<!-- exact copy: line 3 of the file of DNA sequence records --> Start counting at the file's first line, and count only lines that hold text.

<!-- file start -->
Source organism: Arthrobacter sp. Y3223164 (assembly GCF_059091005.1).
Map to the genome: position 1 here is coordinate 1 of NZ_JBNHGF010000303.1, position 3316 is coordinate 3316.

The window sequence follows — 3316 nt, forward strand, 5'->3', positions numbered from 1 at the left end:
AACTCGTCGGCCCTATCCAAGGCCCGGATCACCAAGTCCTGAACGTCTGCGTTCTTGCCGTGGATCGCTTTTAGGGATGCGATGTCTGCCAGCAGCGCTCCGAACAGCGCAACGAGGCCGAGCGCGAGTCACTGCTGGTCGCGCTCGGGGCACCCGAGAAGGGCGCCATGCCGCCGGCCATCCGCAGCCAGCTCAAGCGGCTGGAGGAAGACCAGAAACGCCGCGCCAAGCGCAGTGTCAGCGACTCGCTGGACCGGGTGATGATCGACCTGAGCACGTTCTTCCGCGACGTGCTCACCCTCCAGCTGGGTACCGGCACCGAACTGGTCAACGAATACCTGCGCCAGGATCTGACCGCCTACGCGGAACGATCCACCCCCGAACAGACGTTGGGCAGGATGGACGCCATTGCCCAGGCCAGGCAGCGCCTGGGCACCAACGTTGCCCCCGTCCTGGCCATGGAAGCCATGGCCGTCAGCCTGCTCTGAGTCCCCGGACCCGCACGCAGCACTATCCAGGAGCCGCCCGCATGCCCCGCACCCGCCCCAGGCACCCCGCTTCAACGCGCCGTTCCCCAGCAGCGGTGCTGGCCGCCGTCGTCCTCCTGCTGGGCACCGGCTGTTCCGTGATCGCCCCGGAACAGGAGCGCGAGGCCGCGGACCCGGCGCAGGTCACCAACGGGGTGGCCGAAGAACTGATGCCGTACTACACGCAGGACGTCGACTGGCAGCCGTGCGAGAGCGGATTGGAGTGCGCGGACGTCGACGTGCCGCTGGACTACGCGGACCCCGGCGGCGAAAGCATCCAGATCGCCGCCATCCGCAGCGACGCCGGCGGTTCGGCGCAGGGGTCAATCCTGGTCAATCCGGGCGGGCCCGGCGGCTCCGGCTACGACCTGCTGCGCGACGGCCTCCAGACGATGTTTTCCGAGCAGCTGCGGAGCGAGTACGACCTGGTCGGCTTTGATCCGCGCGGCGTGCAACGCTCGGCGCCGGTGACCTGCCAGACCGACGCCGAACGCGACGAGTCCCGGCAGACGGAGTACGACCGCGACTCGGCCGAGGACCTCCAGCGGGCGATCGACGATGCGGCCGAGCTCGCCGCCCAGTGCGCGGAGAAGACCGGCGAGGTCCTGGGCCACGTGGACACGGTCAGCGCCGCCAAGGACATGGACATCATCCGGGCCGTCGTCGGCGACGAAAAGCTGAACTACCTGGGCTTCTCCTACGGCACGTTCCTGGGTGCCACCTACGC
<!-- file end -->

The window sequence follows — 3316 nt, forward strand, 5'->3', positions numbered from 1 at the left end: